No difference in postoperative complications, pain, and functional outcomes up to 2 years after incidental durotomy in lumbar spinal fusion: a prospective, multi-institutional, propensity-matched analysis of 1,741 patients.


Journal Article

BACKGROUND: Incidental durotomies occur in up to 17% of spinal operations. Controversy exists regarding the short- and long-term consequences of durotomies. PURPOSE: The primary aim of this study was to assess the effect of incidental durotomies on the immediate postoperative complications and patient-reported outcome measures. STUDY DESIGN: Prospective study. PATIENT SAMPLE: A total of 1,741 patients undergoing index lumbar spine fusion were selected from a multi-institutional prospective data registry. OUTCOME MEASURES: Patient-reported outcome measures used in this study included back pain (BP-Visual Analog Scale), leg pain (LP-Visual Analog Scale), and Oswestry Disability Index. METHODS: A total of 1,741 patients were selected from a multi-institutional prospective data registry, who underwent primary lumbar fusion for low back pain and/or radiculopathy between January 2003 and December 2010. We collected and analyzed data on patient demographics, postoperative complications, back pain, leg pain, and functional disability over 2 years, with risk-adjusted propensity score modeling. RESULTS: Incidental durotomies occurred in 70 patients (4%). Compared with the control group (n=1,671), there was no significant difference in postoperative infection (p=.32), need for reoperation (p=.85), or symptomatic neurologic damage (p=.66). At 1- and 2-year follow-up, there was no difference in patient-reported outcomes of back pain (BP-Visual Analog Scale), leg pain (LP-Visual Analog Scale), or functional disability (Oswestry Disability Index) (p>.3), with results remaining consistent in the propensity-matched cohort analysis (p>.4). CONCLUSION: Within the context of an on-going debate on the consequences of incidental durotomy, we found no difference in neurologic symptoms, infection, reoperation, back pain, leg pain, or functional disability over a 2-year follow-up period.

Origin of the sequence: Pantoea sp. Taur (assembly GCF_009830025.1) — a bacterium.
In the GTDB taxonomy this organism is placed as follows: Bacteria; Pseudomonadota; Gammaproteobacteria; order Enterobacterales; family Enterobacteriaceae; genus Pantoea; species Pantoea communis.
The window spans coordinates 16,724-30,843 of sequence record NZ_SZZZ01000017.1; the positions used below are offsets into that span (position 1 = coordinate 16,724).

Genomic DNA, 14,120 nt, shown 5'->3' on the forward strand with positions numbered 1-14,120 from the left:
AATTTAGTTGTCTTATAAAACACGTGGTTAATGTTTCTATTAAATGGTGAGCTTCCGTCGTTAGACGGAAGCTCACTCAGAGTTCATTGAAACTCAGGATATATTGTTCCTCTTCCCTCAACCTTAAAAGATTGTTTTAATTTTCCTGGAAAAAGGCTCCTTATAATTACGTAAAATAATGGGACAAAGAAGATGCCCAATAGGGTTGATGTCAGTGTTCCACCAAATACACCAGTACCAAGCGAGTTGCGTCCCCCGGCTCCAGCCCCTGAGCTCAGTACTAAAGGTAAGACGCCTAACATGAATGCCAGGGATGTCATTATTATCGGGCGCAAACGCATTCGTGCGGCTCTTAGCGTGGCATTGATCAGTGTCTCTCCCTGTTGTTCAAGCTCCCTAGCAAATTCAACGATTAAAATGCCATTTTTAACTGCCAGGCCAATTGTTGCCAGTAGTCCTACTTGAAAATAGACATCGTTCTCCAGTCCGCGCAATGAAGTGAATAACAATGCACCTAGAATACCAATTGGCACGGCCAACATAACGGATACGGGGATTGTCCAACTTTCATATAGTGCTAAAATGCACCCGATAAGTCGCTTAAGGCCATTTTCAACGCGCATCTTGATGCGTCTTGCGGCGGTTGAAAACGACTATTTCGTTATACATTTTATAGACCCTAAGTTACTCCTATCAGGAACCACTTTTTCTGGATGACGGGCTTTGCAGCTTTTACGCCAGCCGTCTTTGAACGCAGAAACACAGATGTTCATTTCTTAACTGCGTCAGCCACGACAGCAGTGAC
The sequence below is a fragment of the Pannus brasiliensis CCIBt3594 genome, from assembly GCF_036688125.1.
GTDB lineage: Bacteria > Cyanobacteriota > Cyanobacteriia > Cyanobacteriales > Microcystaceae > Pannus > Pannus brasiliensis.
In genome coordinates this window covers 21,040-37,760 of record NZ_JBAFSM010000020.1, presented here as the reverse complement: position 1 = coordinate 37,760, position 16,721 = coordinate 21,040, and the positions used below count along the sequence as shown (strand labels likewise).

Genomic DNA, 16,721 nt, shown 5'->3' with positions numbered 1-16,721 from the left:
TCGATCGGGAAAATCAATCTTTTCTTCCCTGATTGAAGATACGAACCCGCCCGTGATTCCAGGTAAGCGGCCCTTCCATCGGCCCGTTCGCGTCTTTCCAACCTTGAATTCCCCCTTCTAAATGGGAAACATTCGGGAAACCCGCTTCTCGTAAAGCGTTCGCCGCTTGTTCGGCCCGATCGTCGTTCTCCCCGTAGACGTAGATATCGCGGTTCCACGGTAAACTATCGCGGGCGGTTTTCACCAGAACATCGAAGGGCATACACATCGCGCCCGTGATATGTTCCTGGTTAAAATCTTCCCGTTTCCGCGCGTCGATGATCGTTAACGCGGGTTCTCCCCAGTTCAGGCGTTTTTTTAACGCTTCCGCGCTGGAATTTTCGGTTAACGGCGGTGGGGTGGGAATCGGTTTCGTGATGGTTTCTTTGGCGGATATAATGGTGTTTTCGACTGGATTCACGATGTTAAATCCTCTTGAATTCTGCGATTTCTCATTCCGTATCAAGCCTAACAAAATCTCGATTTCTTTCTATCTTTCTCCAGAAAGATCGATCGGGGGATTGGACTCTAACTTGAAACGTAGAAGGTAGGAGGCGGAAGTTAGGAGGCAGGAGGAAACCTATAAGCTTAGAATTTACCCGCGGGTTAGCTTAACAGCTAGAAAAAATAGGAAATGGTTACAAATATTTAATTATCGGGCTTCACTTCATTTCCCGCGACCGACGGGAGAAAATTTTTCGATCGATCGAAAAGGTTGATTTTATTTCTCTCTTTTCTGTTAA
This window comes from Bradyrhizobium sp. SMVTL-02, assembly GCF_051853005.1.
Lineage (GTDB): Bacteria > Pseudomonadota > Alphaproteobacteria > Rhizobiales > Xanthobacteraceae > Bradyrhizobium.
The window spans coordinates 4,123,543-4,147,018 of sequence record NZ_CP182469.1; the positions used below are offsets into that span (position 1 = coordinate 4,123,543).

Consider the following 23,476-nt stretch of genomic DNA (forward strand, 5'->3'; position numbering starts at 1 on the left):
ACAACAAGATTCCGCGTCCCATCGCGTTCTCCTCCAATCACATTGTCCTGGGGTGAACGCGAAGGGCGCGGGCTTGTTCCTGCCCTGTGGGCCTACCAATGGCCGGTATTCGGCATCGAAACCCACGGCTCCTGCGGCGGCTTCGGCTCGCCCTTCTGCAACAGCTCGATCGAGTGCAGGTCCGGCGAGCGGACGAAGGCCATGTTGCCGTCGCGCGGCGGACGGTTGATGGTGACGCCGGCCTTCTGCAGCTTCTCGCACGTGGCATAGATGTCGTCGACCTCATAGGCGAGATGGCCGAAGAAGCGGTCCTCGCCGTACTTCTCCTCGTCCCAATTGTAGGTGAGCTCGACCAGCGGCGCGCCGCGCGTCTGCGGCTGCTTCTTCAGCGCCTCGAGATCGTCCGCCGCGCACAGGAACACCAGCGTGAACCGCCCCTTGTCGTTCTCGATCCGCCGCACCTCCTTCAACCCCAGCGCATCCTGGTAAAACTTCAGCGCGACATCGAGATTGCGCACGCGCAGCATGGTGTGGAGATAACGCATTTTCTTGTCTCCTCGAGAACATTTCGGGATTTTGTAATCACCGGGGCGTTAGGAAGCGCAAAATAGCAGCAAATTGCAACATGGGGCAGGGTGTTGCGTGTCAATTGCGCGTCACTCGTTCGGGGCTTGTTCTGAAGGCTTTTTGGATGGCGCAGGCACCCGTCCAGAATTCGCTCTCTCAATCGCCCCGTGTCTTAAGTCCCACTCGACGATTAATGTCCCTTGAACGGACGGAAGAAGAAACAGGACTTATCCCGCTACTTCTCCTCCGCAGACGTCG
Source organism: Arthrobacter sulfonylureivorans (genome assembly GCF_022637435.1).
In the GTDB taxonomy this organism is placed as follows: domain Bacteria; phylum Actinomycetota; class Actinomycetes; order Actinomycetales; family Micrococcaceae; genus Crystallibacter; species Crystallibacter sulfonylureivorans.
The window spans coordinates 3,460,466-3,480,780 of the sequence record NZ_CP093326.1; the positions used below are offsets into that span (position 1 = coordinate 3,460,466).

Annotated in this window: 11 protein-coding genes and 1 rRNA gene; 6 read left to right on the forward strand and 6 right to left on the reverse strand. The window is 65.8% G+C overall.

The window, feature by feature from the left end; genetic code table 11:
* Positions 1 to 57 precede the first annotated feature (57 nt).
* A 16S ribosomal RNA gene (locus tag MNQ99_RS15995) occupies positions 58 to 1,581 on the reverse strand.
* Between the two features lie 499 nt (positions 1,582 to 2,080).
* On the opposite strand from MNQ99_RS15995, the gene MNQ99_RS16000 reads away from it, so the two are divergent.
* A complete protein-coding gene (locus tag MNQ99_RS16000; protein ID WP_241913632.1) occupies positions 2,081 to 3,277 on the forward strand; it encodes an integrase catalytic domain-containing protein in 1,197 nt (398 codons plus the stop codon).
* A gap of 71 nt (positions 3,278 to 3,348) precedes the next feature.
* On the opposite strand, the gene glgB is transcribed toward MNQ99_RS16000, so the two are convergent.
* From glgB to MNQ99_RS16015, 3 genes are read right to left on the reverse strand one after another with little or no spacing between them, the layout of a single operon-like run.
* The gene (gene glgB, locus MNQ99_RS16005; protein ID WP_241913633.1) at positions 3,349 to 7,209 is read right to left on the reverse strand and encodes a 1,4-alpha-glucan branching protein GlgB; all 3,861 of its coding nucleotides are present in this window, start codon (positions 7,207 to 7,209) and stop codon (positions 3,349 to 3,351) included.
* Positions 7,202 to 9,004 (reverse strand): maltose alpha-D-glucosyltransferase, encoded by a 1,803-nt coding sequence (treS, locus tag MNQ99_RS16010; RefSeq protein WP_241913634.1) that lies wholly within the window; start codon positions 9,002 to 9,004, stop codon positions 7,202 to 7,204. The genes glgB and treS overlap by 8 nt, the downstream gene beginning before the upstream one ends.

Full Text

Duke Authors

Cited Authors

  • Adogwa, O; Huang, MI; Thompson, PM; Darlington, T; Cheng, JS; Gokaslan, ZL; Gottfried, ON; Bagley, CA; Anderson, GD; Isaacs, RE

Published Date

  • September 1, 2014

Published In

Volume / Issue

  • 14 / 9

Start / End Page

  • 1828 - 1834

PubMed ID

  • 24189136

Pubmed Central ID

  • 24189136

Electronic International Standard Serial Number (EISSN)

  • 1878-1632

Digital Object Identifier (DOI)

  • 10.1016/j.spinee.2013.10.023


  • eng

Conference Location

  • United States